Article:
With his newest book, Attempting Normal, released on April 30, and a TV show, Maron, that premiered on IFC on May 3, comedian Marc Maron is having a busy spring. Maron considers himself primarily a stand-up comic, but he's also an actor, author and host of the popular podcast WTF with Marc Maron. The podcast has a simple premise: Maron interviews another comic. But the resulting product is complex and compelling.
Jim Gaffigan is outnumbered. The comedian and actor lives with his wife, Jeannie Noth Gaffigan, and five children — that's not a typo — in a two-bedroom apartment in lower Manhattan.
It's a neighborhood that quite proudly abounds with hipsters, swingers, adults-only shops, men in high heels, and people who mutter to themselves on the street. But nothing may attract more surprise in the neighborhood than a Midwestern couple and their five children.
Burt Bacharach has written huge hit songs, each recognizable after just a couple of notes: "Alfie," "What the World Needs Now," "That's What Friends Are For" — the list goes on. He's written 73 Top 40 hits, along with musical comedies and other collaborations. He's won Oscars and the Gershwin Prize. His songs are often poised on the edge between poignancy and joy, or sometimes the reverse.
Round 11 of our Three-Minute Fiction contest begins now!
Here's how it works: We ask you to write an original short story that can be read in about three minutes, so no more than 600 words. Each round, we invite an author to throw out a challenge and help us judge the contest.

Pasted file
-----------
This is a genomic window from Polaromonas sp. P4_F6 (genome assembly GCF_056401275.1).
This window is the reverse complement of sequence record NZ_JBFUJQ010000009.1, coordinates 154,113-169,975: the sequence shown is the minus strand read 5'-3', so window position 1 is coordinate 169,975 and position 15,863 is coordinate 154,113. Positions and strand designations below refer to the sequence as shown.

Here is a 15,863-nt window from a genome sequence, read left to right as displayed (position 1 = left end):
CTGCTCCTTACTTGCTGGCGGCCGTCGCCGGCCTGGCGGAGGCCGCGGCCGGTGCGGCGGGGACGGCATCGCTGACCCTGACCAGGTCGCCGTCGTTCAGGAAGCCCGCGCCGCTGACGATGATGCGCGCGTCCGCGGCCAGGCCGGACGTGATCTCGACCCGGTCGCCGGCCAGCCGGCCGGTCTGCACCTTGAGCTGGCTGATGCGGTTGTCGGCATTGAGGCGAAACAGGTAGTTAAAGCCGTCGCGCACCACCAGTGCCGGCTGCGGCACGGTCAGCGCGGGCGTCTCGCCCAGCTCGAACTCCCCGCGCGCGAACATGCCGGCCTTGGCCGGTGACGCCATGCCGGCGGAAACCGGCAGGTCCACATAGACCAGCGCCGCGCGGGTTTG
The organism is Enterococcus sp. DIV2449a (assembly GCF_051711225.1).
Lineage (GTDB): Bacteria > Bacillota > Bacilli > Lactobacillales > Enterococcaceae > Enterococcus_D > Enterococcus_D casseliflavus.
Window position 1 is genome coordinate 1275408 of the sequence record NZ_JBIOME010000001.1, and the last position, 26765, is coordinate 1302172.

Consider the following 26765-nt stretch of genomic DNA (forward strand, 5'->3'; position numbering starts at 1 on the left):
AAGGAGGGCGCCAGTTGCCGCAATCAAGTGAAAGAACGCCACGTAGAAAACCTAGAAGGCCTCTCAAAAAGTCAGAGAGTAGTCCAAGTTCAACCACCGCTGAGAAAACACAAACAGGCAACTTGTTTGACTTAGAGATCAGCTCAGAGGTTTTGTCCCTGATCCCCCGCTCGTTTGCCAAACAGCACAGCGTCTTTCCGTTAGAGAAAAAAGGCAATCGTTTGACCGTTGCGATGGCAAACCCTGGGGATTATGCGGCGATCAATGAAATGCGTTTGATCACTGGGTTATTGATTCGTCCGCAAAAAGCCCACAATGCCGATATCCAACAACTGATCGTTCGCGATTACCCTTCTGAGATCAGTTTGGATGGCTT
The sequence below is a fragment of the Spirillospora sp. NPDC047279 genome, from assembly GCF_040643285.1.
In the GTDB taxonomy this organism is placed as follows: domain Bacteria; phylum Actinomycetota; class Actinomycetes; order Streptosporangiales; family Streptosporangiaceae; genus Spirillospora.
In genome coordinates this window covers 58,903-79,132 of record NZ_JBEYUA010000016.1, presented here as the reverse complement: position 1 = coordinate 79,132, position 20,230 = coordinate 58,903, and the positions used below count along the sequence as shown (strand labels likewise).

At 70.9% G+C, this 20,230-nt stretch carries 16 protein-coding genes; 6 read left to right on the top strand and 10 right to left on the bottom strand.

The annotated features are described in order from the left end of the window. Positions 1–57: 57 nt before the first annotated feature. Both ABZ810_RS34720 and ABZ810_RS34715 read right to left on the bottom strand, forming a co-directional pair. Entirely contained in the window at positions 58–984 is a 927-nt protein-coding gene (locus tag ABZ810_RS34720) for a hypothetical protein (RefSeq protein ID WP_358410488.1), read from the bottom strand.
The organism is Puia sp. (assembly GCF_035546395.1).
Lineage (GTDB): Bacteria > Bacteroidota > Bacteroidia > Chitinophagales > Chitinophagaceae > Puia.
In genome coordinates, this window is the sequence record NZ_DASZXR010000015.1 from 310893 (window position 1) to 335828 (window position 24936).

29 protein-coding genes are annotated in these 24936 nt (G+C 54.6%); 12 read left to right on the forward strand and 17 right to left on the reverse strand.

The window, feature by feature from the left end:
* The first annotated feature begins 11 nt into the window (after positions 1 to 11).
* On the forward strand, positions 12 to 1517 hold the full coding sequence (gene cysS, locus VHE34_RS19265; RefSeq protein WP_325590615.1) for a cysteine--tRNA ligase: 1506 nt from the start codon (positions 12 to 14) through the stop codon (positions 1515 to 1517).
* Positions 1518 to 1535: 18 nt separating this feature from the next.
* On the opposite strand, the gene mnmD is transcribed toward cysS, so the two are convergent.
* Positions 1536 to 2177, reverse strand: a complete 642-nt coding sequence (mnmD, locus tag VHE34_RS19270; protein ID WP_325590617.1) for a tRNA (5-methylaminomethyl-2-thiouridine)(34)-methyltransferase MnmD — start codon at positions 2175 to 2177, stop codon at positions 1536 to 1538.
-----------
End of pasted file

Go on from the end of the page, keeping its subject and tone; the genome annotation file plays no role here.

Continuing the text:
The Reluctant Fundamentalist is the story of one man's struggle with identity and loyalty after 9/11.
The film's title character, Changez, is an ambitious twenty-something who seems to have it all: A Princeton degree, a Wall Street career and a beautiful girlfriend (played by Kate Hudson). But after 9/11, Changez becomes conflicted about where he belongs.
Clyde Edgerton is the author of 10 novels, but his latest book is nonfiction — a guide for dads. Papadaddy's Book for New Fathers: Advice to Dads of All Ages opens with a summary of Edgerton's own family situation:
I have a daughter, Catherine, aged 30. I have a 9-year-old son, Nathaniel, a 7-year-old son, Ridley, and a 6-year-old daughter, Truma. I'm 68. The age gap between the younger kids and me is not something I think about much, because I feel physically about like I did when I was 40 — or at least, I think I do. I think I ...